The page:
|Former minister blasts police chief|
Guardian News Editor
Published: Jul 19, 2012
Former Minister of State for Finance Zhivargo Laing is accusing Commissioner of Police Ellison Greenslade of making political comments in declaring that Urban Renewal 2.0 is working.
“I am very concerned about the posturing of the commissioner of police and so are other members of the public, and so are some past and present police officers,” Laing said
in a statement.
“It gives me no great pleasure to say so. The commissioner has my full support in terms of fighting crime, but if he is going to sound political in his comments and public posture, I am going to call him out.
“A commissioner of police must work for peace at all times and under all circumstances. He must give his all no matter who is in power. This is what professionalism is. I can say that this appeared to be the public posture of former commissioners of police.”
The commissioner touted the success of Urban Renewal 2.0 when he spoke with reporters at police headquarters on East Street on Monday.
Urban Renewal 2.0 and saturation patrols are key anti-crime initiatives touted by the Progressive Liberal Party ahead of the May 7 general election, and in the days and weeks since it returned to power.
Greenslade said, “Certainly Urban Renewal 2.0 is providing good results for us.”
The commissioner added, “If you drive our communities on a daily basis and you observe for yourself the fantastic work that’s being done by Bahamians all across New Providence and by police officers, it would leave you certainly in a state where you would marvel.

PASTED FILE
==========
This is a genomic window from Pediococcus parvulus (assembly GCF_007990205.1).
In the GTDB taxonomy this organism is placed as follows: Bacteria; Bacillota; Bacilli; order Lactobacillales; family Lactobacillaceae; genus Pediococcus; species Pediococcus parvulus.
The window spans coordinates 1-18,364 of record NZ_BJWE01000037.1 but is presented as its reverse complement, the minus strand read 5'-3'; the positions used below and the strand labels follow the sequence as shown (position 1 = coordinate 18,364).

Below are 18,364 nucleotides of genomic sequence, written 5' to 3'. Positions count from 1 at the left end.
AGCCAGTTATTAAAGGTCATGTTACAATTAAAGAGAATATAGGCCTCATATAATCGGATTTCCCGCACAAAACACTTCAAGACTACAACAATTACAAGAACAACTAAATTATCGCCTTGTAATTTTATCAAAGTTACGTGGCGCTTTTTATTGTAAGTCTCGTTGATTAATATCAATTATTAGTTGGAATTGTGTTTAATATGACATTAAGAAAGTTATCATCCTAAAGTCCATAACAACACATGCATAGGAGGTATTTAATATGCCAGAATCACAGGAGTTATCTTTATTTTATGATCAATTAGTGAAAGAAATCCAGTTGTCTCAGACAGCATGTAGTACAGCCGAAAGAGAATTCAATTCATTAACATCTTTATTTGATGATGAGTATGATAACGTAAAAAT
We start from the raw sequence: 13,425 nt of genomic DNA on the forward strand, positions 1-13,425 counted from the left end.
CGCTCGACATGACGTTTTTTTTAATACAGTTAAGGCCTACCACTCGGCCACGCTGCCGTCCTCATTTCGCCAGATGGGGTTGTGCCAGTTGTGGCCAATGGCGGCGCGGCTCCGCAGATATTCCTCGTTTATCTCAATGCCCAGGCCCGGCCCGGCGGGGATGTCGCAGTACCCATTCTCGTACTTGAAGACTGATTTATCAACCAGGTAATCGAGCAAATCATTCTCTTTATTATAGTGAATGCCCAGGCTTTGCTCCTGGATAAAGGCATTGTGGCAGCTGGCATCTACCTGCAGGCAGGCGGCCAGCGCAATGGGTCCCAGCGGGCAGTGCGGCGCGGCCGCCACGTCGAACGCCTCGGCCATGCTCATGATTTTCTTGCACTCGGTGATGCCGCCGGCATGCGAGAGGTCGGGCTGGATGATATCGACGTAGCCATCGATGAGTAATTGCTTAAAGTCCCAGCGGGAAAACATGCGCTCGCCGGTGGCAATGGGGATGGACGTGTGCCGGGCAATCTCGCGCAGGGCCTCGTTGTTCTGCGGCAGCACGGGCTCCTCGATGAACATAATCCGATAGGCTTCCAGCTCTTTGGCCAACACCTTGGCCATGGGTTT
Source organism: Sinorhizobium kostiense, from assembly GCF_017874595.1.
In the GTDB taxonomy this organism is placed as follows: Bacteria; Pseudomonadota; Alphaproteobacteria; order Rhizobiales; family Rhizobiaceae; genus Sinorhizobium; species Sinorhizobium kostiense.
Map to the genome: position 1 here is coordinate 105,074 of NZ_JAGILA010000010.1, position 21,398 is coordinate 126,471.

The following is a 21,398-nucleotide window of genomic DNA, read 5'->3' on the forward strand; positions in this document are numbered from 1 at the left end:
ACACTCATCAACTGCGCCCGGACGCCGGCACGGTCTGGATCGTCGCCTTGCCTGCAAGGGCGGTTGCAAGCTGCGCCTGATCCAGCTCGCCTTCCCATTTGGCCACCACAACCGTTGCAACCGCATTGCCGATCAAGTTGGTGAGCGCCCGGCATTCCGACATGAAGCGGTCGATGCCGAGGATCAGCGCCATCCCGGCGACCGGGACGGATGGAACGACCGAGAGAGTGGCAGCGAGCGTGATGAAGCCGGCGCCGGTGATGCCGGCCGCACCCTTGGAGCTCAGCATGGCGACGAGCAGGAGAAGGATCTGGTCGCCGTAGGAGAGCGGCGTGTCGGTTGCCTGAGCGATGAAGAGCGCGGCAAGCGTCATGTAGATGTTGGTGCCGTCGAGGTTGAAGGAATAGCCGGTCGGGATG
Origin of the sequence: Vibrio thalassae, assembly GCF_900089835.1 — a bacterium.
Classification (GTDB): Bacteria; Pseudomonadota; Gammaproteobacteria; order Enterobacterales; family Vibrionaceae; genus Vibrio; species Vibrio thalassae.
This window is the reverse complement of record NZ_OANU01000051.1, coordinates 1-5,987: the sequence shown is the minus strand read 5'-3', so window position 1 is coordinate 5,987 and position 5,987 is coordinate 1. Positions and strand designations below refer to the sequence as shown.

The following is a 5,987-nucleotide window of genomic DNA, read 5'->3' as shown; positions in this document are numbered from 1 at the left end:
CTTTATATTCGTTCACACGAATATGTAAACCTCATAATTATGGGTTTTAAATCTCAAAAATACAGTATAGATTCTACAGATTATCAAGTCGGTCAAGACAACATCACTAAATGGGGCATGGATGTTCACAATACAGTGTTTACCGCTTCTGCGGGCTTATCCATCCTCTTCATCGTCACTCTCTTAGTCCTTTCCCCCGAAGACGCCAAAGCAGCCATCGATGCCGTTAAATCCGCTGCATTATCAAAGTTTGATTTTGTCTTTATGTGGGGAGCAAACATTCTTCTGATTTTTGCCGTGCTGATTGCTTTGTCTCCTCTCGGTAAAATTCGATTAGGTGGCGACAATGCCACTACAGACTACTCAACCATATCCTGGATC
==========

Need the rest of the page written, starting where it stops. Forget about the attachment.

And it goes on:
“I as a police officer I’ve never seen for many years now the level of excitement that I now see in communities. If you didn’t want to get excited, if you were to go by while a tractor is clearing an area of debris, an old abandoned building, old cars, and observe the excitement on the faces of residents, it’s got to touch you in a warm spot.
“We are doing the right things and we are going to continue to do the right things. The right things are paying good dividends for the people of the Commonwealth of The Bahamas.”
While Laing said pushing down houses, removing derelict vehicles and clearing down bushes may be “useful things to do”, he questioned why Greenslade has not provided statistics to support his claim.
Greenslade said on Monday that serious crimes are down six percent, but provided no breakdown by category.
Laing said it is noteworthy that there are laws governing the tearing down of houses, the removal of vehicles and the clearing of bushes, especially where they relate to private property.
“With the rate and somewhat indiscriminate nature with which this is being done, one has to question whether these laws are being followed by law enforcers,” he said.
“...If these things can fix crime and work so quickly, why was the commissioner of police not doing them before?
“Is he suggesting that the former administration kept him from doing these things or that he did not know that this was what was needed to be done? Is that what he means by the comment that now they can do their job?
“Is the commissioner saying that his new initiatives are only able to be implemented now that the government has changed? Then what in Heaven’s name was his published strategic plan all about? Is he admitting that his plan was ineffective and that only Urban Renewal 2.0 was needed all along?”
Laing questioned whether Greenslade is under pressure from the PLP administration “to serve them, given their promise to give the commissioner tenure once again?”
“If we all must be a part of the fight against crime, then it will require leadership by the police that is absolutely free of politics,” he said.
“It must be a fight where the police are seen as purely professional and only on the side of the law. The prospect of a highly political minister of state and a political commissioner of police sends chills down my spine.
“I truly hope that it is not the case, but I and others will be watching.”